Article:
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The Paradox of Redistribution Revisited: And That It May Rest in Peace?

Ive Marx, Lina Salanauskaite () and Gerlinde Verbist ()
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Gerlinde Verbist: University of Antwerp

No 7414, IZA Discussion Papers from Institute of Labor Economics (IZA)

Abstract: There is a long-standing controversy over the question of whether targeting social transfers towards the bottom part of the income distribution actually enhances or weakens their redistributive impact. Korpi and Palme have influentially claimed that "the more we target benefits at the poor, the less likely we are to reduce poverty and inequality". The basic empirical underpinning of this claim is a strong inverse relationship at the country level between social transfer targeting and redistributive impact. We show that this no longer holds as a robust empirical generalisation. The relationship between the extent of targeting and redistributive impact over a broad set of empirical specifications, country selections and data sources has in fact become a very weak one. For what it matters, targeting tends to be associated with higher levels of redistribution, especially when overall effort in terms of spending is high. We try to make substantive sense of this breakdown of the originally established relationship by focusing on two questions: first, what has changed in the countries originally included in the study and, second, what is different about the countries now additionally included in the analysis?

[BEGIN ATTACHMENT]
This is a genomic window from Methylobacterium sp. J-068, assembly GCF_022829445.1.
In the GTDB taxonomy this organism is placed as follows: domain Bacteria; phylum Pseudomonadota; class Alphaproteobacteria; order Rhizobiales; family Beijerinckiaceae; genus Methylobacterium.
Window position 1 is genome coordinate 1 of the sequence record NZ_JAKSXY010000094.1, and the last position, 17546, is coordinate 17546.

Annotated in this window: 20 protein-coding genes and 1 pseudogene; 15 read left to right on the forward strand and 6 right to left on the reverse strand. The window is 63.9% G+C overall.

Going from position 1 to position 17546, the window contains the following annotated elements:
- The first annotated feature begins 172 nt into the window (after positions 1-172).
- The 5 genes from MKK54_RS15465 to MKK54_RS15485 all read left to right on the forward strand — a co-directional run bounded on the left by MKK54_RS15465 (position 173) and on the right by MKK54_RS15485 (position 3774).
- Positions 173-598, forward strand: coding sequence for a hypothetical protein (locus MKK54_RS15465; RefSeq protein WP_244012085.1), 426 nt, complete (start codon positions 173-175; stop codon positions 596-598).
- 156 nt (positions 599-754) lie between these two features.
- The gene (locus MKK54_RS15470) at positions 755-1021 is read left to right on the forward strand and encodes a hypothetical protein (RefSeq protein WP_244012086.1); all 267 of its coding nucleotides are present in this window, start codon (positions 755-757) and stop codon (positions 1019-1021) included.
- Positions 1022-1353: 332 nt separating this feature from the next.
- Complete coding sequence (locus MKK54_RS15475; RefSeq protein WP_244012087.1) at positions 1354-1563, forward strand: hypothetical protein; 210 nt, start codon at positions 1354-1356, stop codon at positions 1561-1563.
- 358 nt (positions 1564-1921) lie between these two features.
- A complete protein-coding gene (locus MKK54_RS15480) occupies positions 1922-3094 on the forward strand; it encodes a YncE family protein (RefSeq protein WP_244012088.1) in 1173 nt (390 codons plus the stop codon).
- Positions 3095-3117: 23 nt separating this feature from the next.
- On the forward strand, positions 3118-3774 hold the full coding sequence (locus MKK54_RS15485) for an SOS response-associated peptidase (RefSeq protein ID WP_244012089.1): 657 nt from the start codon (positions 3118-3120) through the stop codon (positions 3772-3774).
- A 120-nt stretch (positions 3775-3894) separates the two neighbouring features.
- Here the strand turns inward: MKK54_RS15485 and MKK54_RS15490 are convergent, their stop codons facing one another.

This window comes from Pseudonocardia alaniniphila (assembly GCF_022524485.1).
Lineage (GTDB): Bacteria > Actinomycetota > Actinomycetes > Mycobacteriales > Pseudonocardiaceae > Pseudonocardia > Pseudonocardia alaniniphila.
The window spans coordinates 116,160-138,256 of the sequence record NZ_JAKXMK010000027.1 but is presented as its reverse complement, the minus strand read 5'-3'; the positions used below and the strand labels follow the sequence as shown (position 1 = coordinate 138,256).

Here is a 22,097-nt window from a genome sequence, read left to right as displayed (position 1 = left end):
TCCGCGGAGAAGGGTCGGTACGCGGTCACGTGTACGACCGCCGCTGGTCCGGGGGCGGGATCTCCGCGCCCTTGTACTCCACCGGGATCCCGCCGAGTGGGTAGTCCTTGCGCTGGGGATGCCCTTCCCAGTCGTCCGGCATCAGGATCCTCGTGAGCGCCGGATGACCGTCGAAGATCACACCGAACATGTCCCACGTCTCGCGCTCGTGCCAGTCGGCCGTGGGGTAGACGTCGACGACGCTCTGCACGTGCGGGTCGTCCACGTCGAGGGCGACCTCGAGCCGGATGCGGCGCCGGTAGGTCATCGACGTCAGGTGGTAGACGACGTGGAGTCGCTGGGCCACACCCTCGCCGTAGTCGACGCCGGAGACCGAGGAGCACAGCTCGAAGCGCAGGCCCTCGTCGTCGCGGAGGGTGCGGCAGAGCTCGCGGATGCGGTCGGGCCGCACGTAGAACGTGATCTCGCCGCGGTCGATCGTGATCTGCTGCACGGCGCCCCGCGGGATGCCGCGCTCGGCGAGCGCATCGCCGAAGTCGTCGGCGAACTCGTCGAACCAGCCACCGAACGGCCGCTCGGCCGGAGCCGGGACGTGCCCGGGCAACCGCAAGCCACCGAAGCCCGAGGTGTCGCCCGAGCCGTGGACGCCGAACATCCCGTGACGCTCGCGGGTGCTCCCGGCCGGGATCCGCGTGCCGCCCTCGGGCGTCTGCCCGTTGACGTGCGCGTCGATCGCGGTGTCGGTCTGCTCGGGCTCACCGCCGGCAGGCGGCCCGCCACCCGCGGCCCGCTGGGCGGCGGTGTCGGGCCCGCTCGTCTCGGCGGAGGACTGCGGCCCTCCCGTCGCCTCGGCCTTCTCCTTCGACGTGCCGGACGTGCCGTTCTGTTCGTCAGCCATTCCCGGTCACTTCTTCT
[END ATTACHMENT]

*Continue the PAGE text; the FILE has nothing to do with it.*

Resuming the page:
Keywords: tax benefit policies; inequality; targeting; redistribution (search for similar items in EconPapers)
JEL-codes: H1 H2 H53 (search for similar items in EconPapers)
Pages: 51 pages
Date: 2013-05
New Economics Papers: this item is included in nep-ltv, nep-pbe and nep-pub
References: View references in EconPapers View complete reference list from CitEc
Citations: View citations in EconPapers (48)

Published - revised version published in: Social Forces, 2016, 95 (1), 1-24

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